Mr. Speaker, I am pleased to rise today to speak to the bill on contraband tobacco.
We cannot separate the issue of contraband tobacco from the problem of tobacco consumption. We know how hard it is to stop smoking. If more people stop smoking and fewer people start smoking, demand decreases. The law of supply and demand affects smuggling. That is why we have to take a more comprehensive approach to this problem.
I am particularly pleased to rise because when I spoke to the bill when it was introduced in the House, I announced to my colleagues that I had just quit smoking. I would like to tell them that it has been a year since I quit smoking. It is possible to stop smoking, but it is not necessarily easy. That is why I am pleased to talk about it.
To grasp the comprehensive nature of an anti-tobacco approach, we must understand that a number of ministers are concerned. The Minister of National Revenue is one of them since we cannot collect taxes on contraband. The government cannot collect that money. Moreover, since smoking generates huge costs in the health sector, a portion of the government's revenues is used to deal with this problem. Therefore, if we cannot have these revenues, we are obviously affected. This makes one minister affected by this issue.
For her part, the Minister of Health is responsible for implementing anti-smoking initiatives and approving drug products to help people stop smoking and warnings on cigarette packages. She can act in a number of areas. That makes two ministers affected by this issue.
As regards international trade, a lot of contraband products cross borders. Therefore, it is in that department's interest to be involved.
At the same time, the Minister of Industry must supervise the tobacco industry, which is still legal and which is incurring losses because of contraband tobacco. The Minister of Industry can be much more proactive in encouraging people to stop smoking. We now have four ministers involved.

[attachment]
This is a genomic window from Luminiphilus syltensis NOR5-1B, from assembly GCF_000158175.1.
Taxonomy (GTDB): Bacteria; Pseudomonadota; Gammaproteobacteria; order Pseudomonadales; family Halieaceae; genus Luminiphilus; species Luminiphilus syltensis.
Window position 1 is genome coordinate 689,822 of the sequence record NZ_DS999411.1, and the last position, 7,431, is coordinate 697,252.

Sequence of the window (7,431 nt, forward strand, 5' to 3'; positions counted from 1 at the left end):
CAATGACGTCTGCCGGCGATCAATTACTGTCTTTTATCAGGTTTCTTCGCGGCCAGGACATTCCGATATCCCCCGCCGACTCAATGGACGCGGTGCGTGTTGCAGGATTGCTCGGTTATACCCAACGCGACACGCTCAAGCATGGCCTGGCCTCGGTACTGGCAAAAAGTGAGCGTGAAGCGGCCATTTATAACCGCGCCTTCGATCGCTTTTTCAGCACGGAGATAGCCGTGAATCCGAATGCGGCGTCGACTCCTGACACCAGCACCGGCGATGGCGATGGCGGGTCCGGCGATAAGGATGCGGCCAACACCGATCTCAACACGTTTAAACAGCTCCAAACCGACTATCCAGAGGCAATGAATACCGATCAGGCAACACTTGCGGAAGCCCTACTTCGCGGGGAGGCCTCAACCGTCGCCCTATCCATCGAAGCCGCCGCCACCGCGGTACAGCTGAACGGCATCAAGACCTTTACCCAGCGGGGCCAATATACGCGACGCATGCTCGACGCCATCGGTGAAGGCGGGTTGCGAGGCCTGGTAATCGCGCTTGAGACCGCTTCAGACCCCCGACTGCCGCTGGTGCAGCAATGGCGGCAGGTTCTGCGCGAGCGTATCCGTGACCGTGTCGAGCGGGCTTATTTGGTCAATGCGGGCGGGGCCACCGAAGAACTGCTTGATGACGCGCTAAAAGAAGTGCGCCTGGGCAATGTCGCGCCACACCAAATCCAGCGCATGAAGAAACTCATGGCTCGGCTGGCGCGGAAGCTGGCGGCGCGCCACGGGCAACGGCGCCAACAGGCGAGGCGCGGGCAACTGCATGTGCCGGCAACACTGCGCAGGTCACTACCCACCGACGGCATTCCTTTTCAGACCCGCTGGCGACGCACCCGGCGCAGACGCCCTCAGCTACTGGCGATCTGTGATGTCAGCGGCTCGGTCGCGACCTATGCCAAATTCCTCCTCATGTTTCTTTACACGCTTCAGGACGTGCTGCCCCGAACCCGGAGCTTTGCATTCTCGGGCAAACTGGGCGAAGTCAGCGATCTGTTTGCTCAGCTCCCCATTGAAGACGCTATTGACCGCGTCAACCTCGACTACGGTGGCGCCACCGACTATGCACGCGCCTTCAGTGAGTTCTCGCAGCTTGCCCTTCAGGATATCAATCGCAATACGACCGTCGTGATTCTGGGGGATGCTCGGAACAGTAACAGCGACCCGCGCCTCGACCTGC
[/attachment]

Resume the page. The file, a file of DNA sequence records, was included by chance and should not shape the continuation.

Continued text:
As for the Minister of Agriculture, he must work with tobacco producers, particularly aboriginal communities, whereas the Minister of Justice is responsible for offences, fines and jail sentences related to contraband tobacco. Of course, these ministers are also affected. So is the Minister of Public Safety and Emergency Preparedness, since the issue involves the security of the borders where tobacco is smuggled into the country. This now makes six ministers.
The Minister of Aboriginal Affairs is affected, of course, because criminal organizations sometimes use aboriginal communities. Under the Constitution, and because of how things are organized, these communities are particularly involved. In fact, since there are higher than average smoking rates in aboriginal communities, the Minister of Aboriginal Affairs must introduce ways to help aboriginal people reduce their tobacco consumption. He must also provide police resources and financial means to help them take action in their communities. This is another minister involved.
The Minister of State for Small Business is also involved because it is small businesses, like convenience stores, that claim to be losing money.
I am no expert here, but I count eight ministers who could easily be involved, not just in the issue of contraband tobacco, but in the issue of tobacco use in general. If we want to take action on contraband tobacco, we need to take a comprehensive approach.